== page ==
If the GSM operators association thought an interaction with the regulator would be a good PR exercise, they were clearly wrong. The meeting was not open to the media, but a speech transcript circulated to COAI members and accessed by FE clearly had some tough words for the industry.
Please do not talk to me through the media. My door is always open. Please engage with me directly, Khullar said. He also asked them to play by rules and warned of stern action against those found fudging tariffs.
I have three years in this position. When I leave, I want to be able to look back and say that I cleaned up some things. I was a tough policeman but not a strict one. I do not want to have a plethora of legislation you play by the rules, I will trust you; but if I catch you, you are dead meat. Bottom line is there has to be self-discipline, Khullar said.
There are some rather unpleasant legacy issues, (which no one wants to talk about) for both sides. Industry is not free of its sins. There is ongoing suspicion of departmental capture and regulatory capture by one or the other camp. We cannot carry on like this, in such distrust. We have to overcome this, the Trai chairman said.
Khullar was candid in pointing out that relations between the regulator and regulated were far from cordial. Rather, it is more appropriate to call them adversarial. I understand, and have been conveyed so on several occasions that the industry feels itself to have become a dart-board. I assure you all that I have no intention of throwing darts at the industry. The right to be heard is always there with you. I will always give you the opportunity to be heard, before I make a recommendation or give a direction.
On forbearance in tariffs, the Trai chairman had some advice for the industry. Trai is willing to live with some degree of forbearance on tariffs and intervene only in exceptional circumstances. I will trust you to be honest in your tariff plans. You can be ingenious, but please dont fudge. If I find fudging, then I will come after you with all I have got and I will not spare you. Khullars predecessor JS Sarma had floated a consultation paper to review forbearance. Under forbearance, operators do not need prior Trai approval to set tariffs but can file any new plans within a week of announcing it.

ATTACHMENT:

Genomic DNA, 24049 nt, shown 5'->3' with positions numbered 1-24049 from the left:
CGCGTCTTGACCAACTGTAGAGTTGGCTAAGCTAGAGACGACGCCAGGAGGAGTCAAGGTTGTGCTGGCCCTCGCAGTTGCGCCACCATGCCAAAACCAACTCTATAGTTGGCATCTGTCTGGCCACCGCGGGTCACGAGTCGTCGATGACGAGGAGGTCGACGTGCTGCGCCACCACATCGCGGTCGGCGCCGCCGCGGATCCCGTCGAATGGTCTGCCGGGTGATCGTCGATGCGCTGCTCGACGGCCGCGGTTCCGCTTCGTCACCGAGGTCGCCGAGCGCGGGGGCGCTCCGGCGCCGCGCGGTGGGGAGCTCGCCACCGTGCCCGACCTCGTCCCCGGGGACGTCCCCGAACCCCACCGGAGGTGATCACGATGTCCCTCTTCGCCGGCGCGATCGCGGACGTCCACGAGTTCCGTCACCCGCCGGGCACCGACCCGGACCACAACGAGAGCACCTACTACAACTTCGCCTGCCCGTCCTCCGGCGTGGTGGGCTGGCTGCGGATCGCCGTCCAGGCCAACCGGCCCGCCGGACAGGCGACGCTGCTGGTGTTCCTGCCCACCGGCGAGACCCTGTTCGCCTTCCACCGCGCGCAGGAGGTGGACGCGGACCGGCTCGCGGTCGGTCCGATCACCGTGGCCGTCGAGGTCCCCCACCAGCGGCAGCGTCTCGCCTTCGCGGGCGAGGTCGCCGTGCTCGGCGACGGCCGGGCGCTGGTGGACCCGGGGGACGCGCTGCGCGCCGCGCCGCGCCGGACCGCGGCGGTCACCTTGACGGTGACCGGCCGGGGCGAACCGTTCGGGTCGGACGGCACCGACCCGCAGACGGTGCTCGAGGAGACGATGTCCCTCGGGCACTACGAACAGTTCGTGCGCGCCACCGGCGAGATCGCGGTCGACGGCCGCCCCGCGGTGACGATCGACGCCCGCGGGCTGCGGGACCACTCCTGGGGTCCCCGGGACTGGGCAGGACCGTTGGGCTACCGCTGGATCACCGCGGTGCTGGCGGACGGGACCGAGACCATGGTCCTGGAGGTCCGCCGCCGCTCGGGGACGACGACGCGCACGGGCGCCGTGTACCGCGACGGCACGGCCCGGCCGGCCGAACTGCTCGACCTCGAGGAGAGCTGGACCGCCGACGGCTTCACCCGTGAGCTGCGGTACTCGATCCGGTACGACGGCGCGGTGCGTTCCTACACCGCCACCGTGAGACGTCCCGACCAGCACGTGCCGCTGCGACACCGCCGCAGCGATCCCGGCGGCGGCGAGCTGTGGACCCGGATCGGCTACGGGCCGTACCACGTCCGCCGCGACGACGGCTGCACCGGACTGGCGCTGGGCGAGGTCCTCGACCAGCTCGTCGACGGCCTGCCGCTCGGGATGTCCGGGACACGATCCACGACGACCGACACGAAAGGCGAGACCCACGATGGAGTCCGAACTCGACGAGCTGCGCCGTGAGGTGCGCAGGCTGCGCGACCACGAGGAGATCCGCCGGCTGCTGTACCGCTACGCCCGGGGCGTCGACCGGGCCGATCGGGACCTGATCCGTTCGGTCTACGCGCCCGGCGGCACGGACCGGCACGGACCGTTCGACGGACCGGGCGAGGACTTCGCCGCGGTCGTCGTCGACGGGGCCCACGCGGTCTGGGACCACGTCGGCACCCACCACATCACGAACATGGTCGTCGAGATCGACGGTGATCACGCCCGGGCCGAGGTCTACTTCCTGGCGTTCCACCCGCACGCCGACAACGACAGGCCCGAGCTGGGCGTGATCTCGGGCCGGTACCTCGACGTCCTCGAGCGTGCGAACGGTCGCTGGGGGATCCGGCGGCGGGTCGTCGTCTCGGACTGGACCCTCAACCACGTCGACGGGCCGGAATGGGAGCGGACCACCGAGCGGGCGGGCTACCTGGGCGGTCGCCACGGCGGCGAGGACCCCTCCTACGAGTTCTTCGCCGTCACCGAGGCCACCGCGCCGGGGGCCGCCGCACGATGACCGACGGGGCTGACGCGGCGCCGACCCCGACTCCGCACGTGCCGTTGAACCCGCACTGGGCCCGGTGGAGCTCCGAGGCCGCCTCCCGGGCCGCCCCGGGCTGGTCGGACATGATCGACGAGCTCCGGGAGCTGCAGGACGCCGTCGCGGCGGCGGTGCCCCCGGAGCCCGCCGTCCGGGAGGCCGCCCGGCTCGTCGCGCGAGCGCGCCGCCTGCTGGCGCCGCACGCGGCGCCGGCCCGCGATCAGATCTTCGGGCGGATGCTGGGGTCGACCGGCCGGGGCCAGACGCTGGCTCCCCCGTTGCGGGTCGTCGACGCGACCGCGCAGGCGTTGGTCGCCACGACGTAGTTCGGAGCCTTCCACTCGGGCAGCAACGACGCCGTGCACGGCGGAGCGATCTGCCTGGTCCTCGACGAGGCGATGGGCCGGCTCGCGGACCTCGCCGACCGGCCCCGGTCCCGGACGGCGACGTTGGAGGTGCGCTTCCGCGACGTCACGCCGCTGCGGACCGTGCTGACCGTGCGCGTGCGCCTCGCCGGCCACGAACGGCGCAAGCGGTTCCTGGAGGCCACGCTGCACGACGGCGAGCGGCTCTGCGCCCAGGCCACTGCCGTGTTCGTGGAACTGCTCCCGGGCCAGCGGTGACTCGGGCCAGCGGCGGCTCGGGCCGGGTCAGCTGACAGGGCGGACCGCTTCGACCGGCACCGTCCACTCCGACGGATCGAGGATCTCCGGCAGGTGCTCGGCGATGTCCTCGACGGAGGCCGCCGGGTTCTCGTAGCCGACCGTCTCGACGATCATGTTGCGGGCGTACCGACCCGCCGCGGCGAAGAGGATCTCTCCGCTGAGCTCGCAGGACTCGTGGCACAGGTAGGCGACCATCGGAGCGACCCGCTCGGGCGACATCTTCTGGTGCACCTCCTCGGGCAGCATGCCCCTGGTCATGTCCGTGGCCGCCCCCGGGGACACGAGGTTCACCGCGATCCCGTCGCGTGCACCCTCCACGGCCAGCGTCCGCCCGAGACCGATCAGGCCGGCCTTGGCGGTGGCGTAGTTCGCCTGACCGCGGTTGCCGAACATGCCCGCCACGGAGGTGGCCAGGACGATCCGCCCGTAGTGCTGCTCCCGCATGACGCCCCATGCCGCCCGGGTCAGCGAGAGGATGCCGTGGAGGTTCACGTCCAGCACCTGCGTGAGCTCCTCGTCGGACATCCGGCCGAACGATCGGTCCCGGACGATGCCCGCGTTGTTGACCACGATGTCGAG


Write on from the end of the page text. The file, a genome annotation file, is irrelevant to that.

Khullar said he would take industry inputs before making recommendations. He would place greater emphasis on open house sessions, but the industry must come prepared, not to give sermons and delay decision-making. I will not let the consultation process be dragged on, with the intent to delay decision-making. I will be reluctant to initiate any consultation (you will really have to convince me) but when I do, I mean business. And I want to see it concluded.
Khullar did acknowledge the contribution of the industry in growth of mobile telephony and that they were going through financial distress. I must state that the industry has achieved a lot in terms of the huge outreach and the very very affordable service. However, where do we go from here If the industry continues to stay singularly focused on customer acquisition which has been the case in the past then, after another 50 million customers, its game over. The industry has not paid any attention to increasing revenue from each subscriber through enhanced applications like cloud services, e-health, e-governance, e-education. This is the next wave of revenue flow, the pie in the sky. So the industry should get onto this bus, else someone else will take the ride, he said.
On their current financial problems, the Trai chairman had this to offer: I have no doubt that you are in deep financial difficulty. Some may be a little above water, some a little below; but taking the industry as whole, all are below the water and will remain so for next 2-3 years before you recover. I consider it my bounden duty as per the mandate of the Trai Act to protect the interests of the service providers and consumers of the telecom sector, to promote and ensure orderly growth of the telecom sector. I cannot push the interests of consumers, forgetting the well being of the service providers, or promote the interest of service providers, to the detriment of the consumers. Both have to progress to ensure the orderly growth of the sector.